A colony of bacteria from glycerol stock was grown in Müller–Hinton (MH) medium overnight at 37 °C and 180 rpm shaking. The compounds were prepared as stock solutions of 8 mg mL−1 in MH medium, added to the first well of 96-well sterile, U-bottomed polypropylene microtiter plates and diluted serially by 1/2. Compounds containing solutions were sterile filtered (pore size 0.22 μm) prior to addition to the wells. The concentration of the bacteria was quantified by measuring absorbance at 600 nm and diluted to an OD600 of 0.022 in MH medium. The sample solutions (150 μL) were mixed with 4 μL diluted bacterial suspension with a final inoculation of about 1 × 105 CFU. For each test, two columns of the plate were kept for sterility control (MH medium only), growth control (MH medium with bacterial inoculum, no compound). Polymyxin B was used as a positive control. The plates were incubated at 37 °C for ∼18 hours. 15 μL of 3-(4,5-dimethylthiazol-2-yl)-2,5-diphenyltetrazolium bromide (MTT) (1 mg mL−1 in sterilized milliQ deioinized water) were added to each well and the plates were incubated for 10 minutes at room temperature. The minimal inhibitory concentration (MIC) was defined as the lowest concentration of the monocyclic peptide that inhibits the visible growth of the tested bacteria (yellow) with the unaided eye.

Minimal hemolytic concentration (MHC)

To determine the minimal hemolytic concentration (MHC) stock solutions of 8 mg mL−1 of the peptide in H2O were prepared and 50 μL were diluted serially by 1/2 in 50 μL PBS (pH 7.4) in 96-well plate (Cornstar or Nunc, polystyrene, untreated). Human red blood cells (hRBC) were obtained by centrifugation of 1.5 mL of whole blood, from the blood bank of Bern, at 3000 rpm for 15 minutes at 4 °C. Plasma was discarded and the pellet was re-suspended in a 15 mL falcon tube up to 5 mL of PBS. The washing was repeated three times and the remaining pellet was re-suspended in 10 mL of PBS at a final hRBC concentration of 5%. The hRBC suspension (50 μL) was added to each well and the plate was incubated at room temperature for 4 hours. Minimal hemolytic concentration (MHC) end points were determined by visual determination of the wells after the incubation period. Controls on each plate included a blank medium control (50 μL PBS + 50 μL of hRBC suspension) and a hemolytic activity control (mQ-deionized water 50 μL + 50 μL hRBC suspension).

Serum stability assay

Human serum was diluted in DMEM (1[thin space (1/6-em)]:[thin space (1/6-em)]4, v/v). Selected peptide was diluted in TRIS buffer to a concentration of 685 μg mL−1. Aliquots of peptide solution (50 μL) were added to aliquots of serum (50 uL) in sterile Eppendorf tubes, to reach a peptide concentration of 200 μM during the assay. Samples were incubated at 37 °C under gentle stirring (350 rpm). Different samples (triplicates) were quenched at different time points (0/1/3/6/24 h) by precipitating serum proteins through the addition of (0.1 M) ZnSO4 × 7H2O/ACN (1[thin space (1/6-em)]:[thin space (1/6-em)]1) (0.1 M, 100 μL) and cooling down in ice bath. Protein precipitates were pelleted under centrifugation and the supernatants were sampled and evaporated to dryness in a centrifugal evaporator. Samples were re-suspended in a H2O/ACN (4[thin space (1/6-em)]:[thin space (1/6-em)]1, v/v) mixture and centrifuged again to remove residual protein precipitate. Supernatants were then sampled and analyzed by LC-MS. Experiment controls included a precipitation control for each peptide and serum blanks.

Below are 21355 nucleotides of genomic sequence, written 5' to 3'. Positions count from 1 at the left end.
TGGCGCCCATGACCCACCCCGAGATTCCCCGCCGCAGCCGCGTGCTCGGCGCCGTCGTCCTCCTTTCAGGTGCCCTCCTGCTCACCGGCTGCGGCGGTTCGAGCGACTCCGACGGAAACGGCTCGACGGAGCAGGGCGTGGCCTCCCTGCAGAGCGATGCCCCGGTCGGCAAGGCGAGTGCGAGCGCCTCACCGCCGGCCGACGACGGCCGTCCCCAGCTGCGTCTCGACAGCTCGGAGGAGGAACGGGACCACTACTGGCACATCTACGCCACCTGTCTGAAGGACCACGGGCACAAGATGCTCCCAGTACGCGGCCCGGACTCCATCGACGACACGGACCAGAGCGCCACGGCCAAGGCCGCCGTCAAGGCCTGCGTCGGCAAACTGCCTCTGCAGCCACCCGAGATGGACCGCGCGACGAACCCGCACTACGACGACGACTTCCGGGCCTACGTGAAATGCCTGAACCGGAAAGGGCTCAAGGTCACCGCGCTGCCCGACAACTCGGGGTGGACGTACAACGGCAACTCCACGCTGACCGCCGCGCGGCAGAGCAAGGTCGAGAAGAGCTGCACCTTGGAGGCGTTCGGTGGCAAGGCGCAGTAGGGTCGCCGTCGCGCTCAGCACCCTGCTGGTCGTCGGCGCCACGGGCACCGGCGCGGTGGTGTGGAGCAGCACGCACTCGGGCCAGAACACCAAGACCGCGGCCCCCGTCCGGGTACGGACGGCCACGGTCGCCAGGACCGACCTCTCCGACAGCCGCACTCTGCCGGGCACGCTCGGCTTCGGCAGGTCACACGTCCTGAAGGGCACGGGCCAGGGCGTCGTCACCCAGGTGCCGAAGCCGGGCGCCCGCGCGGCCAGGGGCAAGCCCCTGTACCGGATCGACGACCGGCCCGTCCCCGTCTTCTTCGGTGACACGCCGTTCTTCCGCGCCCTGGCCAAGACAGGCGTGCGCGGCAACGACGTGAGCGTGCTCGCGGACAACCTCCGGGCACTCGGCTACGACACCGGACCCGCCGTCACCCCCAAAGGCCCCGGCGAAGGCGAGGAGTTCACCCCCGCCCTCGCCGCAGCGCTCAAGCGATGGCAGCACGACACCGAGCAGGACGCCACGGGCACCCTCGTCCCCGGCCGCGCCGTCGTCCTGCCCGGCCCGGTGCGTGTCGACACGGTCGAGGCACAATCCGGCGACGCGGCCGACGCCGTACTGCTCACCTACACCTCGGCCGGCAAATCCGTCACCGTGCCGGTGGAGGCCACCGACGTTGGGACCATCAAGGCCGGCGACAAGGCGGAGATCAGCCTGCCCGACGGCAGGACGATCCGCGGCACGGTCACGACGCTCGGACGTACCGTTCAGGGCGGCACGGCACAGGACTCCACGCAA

Kinetic assay

Kinetic assays were measured using a VARIAN, CARY Eclipse Fluorescence Spectrophotometer. P. aeruginosa PA01 was incubated overnight at 37 °C and diluted with 60 mL MH medium and incubated about 2 h to get an OD600 of 0.2–0.3. The bacteria were split in 2, 50 mL sterile falcon tubes and centrifuged for 20 min at 5000 rpm at 4 °C. Bacteria were washed with 45 mL sterile 0.9% NaCl and centrifuged at 5000 rpm at 4 °C. Bacteria were diluted with sterile 0.9% NaCl to OD600 = 0.1. The increase of fluorescence of 3 mL P. aeruginosa and 3 mL P. aeruginosa with 3 μL of SYTOX (0.5 mM in DMSO) was measured as references respectively at 37 °C. To 3 mL P. aeruginosa PA01 treated with 3 μL SYTOX either 15 μL of polymyxin B (1 mg mL−1) or peptides to get a concentration of 4 × MIC were added to the cuvette. The addition of the peptides was at time t = 0. The experiments were measured with the following parameters: 523 nm emission wavelength; 504 nm excitation wavelength; 5 nm excitation slit, 5 nm emission slit; temperature control at 37 °C and time control from 0 min to 120 min.